Peggy Noonan, former Reagan speech-writer and author whose most recent book was a biography of Pope John Paul II, has written an excellent piece for the Wall Street Journal. With the rise of Mike Huckabee running as a “Christian leader” as opposed to a leader who just happens to be a Christian, Noonan wonders if the Gipper would have been able to be nominated in the current climate in the GOP.
Christian conservatives have been rising, most recently, for 30 years in national politics, since they helped elect Jimmy Carter. They care about the religious faith of their leaders, and their interest is legitimate. Faith is a shaping force. Lincoln got grilled on it. But there is a sense in Iowa now that faith has been heightened as a determining factor in how to vote, that such things as executive ability, professional history, temperament, character, political philosophy and professed stands are secondary, tertiary.
But they are not, and cannot be. They are central. Things seem to be getting out of kilter, with the emphasis shifting too far.
The great question: Does it make Mr. Huckabee, does it seal his rise, that he has acted in such a manner? Or does it damage him? Republicans on the ground in Iowa and elsewhere will decide that. And in the deciding they may be deciding more than one man’s future. They may be deciding if Republicans are becoming a different kind of party.
I wonder if our old friend Ronald Reagan could rise in this party, this environment. Not a regular churchgoer, said he experienced God riding his horse at the ranch, divorced, relaxed about the faiths of his friends and aides, or about its absence. He was a believing Christian, but he spent his adulthood in relativist Hollywood, and had a father who belonged to what some saw, and even see, as the Catholic cult. I’m just not sure he’d be pure enough to make it in this party. I’m not sure he’d be considered good enough.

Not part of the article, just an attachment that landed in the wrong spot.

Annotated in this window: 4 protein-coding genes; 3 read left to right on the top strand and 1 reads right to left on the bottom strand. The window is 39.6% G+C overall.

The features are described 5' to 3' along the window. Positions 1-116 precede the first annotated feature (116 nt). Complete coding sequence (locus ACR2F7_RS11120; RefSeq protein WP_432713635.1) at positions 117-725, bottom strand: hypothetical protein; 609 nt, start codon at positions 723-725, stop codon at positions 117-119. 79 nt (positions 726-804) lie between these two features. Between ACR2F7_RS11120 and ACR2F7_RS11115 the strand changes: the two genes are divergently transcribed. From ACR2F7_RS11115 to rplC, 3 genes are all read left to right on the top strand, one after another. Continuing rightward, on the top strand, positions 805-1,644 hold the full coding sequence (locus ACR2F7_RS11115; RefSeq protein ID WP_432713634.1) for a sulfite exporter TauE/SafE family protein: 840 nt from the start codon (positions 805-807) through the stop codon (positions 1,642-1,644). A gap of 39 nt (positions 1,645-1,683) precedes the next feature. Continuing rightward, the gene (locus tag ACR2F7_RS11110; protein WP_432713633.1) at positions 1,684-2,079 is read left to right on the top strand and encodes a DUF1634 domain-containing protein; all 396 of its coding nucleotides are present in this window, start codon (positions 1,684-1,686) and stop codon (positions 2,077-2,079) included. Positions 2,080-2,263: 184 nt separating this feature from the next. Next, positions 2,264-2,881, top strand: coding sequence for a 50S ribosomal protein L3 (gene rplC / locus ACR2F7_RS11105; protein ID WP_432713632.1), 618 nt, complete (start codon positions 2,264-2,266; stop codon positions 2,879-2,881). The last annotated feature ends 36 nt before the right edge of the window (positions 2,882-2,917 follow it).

If “Tax Hike” Mike Huckabee is what it means to be a Conservative in the Republican Party today, then Conservatism is truly dead and buried.
Much like Rush Limbaugh remarked a few weeks ago, as a Goldwater/Reagan Conservative, as somebody who believes in his very heart and soul that Conservatism is ultimately the best philosophy to guide our nation and ensure our freedom, liberty and ultimate survival — I find it very disheartening to be forced to bear witness to this radical redefining of what it means to be a Conservative.
Much like radical leftists have hijacked the term liberal and completely redefined what it has always meant, the religious right’s 30-year-long war to hijack the term Conservative and redefine its meaning is dangerously close to being completed, and will be finalized, if Mike Huckabee were to become the Republican Presidential Candidate.
While Mike Huckabee is indeed a Republican, he is most definitely not a Conservative, by any sense of the word. The extreme religious right seemingly adores him because of his socially conservative views, but those so-called socially conservative views not only do not make Huckabee even remotely a Conservative — they go against everything it means to be a Conservative.
This 30 year war waged by the religious right on Conservatism embraces the leftist viewpoint that we as a society have a duty to help the poor, but takes it one step further by stating that it is not just a “duty” but a “moral obligation.” That is at best George W. Bush’s so-called brand of “compassionate conservatism,” which itself is not really derivative of truly Conservative principles. This ideology is a far cry from the Goldwater/Reagan principles of smaller government, individual responsibility and personal freedom.
I somehow cannot see Mike Huckabee make the same kind of statement as Ronald Reagan did during his first inaugural address when he said, “Government is not the solution to our problem. Government is the problem.”
If Mike Huckabee wins the Republican nomination for President, instead of getting ourselves another Ronald Reagan type as Conservatives have been longing for since the Gipper left office— we will be getting a candidate whom in every single fiber of his being is the opposite of Ronald Reagan and is in fact the Republican version of the man Reagan saved the country from in defeating him for the Presidency, Jimmy Carter.
While there will never be another Ronald Reagan, there is one guy who comes the closest to filling those boots, and it has nothing to do with the fact that he is an actor, but with the fact that whenever he opens his mouth and talks about ideas and potential policies — he is the only candidate who sounds like Reagan and the man who two decades before him sparked the Conservative movement in the GOP, Barry Goldwater — that man is Fred Dalton Thompson, the only Conservative candidate running.